inner portions of the head. "They also contain tactile nerves for
the cutaneous surfaces indicated and can convey" irritations exciting reflex
Stimulation of the anterior roots [Brubaker. A
Compend of Human Physiology] causes:
1. Convulsive movements of muscles.
2. The formation of a secretion in glands.
3. Changes in the calibre of blood vessels.
4. Inhibition of the rhythmic activity of certain
Division of these roots is followed by:
1. Loss of muscular movement (paralysis of motion).
2. Cessation of secretion.
3. Cessation of vascular changes.
Stimulation of posterior roots causes:
1. Reflex activities.
2. Conscious sensations.
3. Inhibition of the rhythmic activity of certain
Division of the posterior roots is followed by:
1. Loss of reflex activities.
2. Loss of sensation in all parts to which they are
Sajous' [The Internal Secretions and the Principles
of Medicine, page page XI, Vol. II] view in regard to the spinal system
supported by evidence is embodied in:
"That the pituitary body is the general and governing
center of the spinal system, which includes the gray substance of the base
of the brain, pons, bulb and spinal cord, and the nerves derived from any
of these structures, cranial or spinal, though subsidiary centers are also
present in the bulb and spinal cord."
THE SYMPATHETIC SYSTEM is composed of three cervical,
eleven dorsal, four lumbar and four sacral ganglia, and two [Landois. Text-Book
of Human Physiology, page 718], kinds of fibres (1) medullated supplied
to it as visceral branches by cerebral and spinal nerves, (2) fibres of
Remak which arise from sympathetic ganglia," the medullated fibres being
" (a) sensory; (b) motor for vessels (vasomotors) and viscera, the latter
entering into sympathetic ganglia whence Remak's fibres, as well as medullated
fibres, pass from the ganglion-cells to the innervated areas; (c) inhibitory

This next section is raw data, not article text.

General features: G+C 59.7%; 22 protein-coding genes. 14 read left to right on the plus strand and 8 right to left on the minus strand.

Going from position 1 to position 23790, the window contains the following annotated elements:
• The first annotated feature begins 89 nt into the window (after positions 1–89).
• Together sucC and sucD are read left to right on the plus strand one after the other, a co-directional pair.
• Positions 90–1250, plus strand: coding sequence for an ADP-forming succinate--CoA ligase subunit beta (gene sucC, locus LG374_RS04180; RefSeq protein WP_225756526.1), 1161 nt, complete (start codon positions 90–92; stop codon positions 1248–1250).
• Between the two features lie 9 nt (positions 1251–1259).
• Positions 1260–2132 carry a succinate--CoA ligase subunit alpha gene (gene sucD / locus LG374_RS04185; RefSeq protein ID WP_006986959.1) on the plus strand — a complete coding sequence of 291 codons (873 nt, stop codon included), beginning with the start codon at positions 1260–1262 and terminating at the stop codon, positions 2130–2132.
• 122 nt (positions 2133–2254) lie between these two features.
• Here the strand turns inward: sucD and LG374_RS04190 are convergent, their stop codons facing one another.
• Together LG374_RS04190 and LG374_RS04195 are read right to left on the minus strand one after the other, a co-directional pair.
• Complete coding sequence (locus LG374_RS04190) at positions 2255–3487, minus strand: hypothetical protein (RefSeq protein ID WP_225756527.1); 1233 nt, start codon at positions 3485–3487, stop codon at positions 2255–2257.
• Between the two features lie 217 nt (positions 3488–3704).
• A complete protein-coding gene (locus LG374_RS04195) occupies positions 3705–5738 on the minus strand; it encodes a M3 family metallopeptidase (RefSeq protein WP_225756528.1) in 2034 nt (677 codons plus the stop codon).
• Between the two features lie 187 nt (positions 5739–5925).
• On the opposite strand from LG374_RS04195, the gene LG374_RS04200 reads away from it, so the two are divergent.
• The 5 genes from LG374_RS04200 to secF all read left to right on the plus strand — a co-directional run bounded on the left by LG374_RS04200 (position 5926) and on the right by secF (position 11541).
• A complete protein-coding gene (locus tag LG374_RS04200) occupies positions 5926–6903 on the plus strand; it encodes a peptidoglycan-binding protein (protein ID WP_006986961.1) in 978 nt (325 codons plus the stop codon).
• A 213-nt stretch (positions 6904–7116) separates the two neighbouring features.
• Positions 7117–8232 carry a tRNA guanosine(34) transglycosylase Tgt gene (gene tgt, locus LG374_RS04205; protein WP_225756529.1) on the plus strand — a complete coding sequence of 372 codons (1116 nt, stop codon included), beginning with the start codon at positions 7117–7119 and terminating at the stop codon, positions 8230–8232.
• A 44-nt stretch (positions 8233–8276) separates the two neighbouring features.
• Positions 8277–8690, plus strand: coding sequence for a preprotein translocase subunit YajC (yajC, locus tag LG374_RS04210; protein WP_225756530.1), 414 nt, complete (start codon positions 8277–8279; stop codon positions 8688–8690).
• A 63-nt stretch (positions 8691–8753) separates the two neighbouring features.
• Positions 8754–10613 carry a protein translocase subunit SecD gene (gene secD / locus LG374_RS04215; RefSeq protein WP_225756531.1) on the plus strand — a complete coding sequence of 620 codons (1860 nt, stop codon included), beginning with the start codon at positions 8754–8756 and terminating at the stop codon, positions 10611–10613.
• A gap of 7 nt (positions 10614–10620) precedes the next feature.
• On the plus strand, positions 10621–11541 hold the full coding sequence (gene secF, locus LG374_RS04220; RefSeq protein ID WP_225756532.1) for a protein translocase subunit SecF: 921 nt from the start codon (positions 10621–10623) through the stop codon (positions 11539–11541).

fibres and vaso-dilators, in the course of which no sympathetic ganglia
The situation of the ganglia [Belousow. Krause.
Charts of the Nerves of Man] varies in their relation to the vertebrae
in the different regions.
The superior cervical ganglion "is situated
in front of the longus capitis muscle and the transverse processes of the
2nd and 3rd cervical vertebrae. (Gray says that sometimes it extends as
low as the 4th or 5th.) It sends three or four rami communicantes to the
anterior divisions of I to III cervical nerves, a communicating branch
to ganglion nodosum of vagus nerve, a communicating branch to the hypoglossal
nerve, the jugular nerve, the internal carotid nerve." The last three branches
come from the upper part of the ganglion. The following are from
the lower part of the ganglion. The external carotid nerves, pharangeal
branches, laryngeal branches, and superior cardiac nerve. The superior
cervical ganglion connects with the middle cervical ganglion and from this
connection a branch is sent "to the anterior division of the fourth cervical
.nerve." Anteriorly the superior cervical ganglion is " internal to the
sterno mastoid high up."
The middle cervical ganglion "lies at the
level of the 5th or 6th cervical vertebra." It gives off the middle cardiac
nerve, and "communicating branches to the anterior divisions of the 5th,
6th and 7th cervical nerves." Two trunks connect it to the inferior
cervical ganglion. Anteriorly this ganglion is found "behind the
middle of the sterno mastoid."
The inferior cervical ganglion "lies at a
slightly lower level than the middle cervical ganglion." (Gray says: "between
the base of the transverse process of the last cervical vertebra and the
neck of the first rib.") "It sends communicating branches to the
anterior divisions of the 8th cervical and 1st dorsal nerves." (Gray states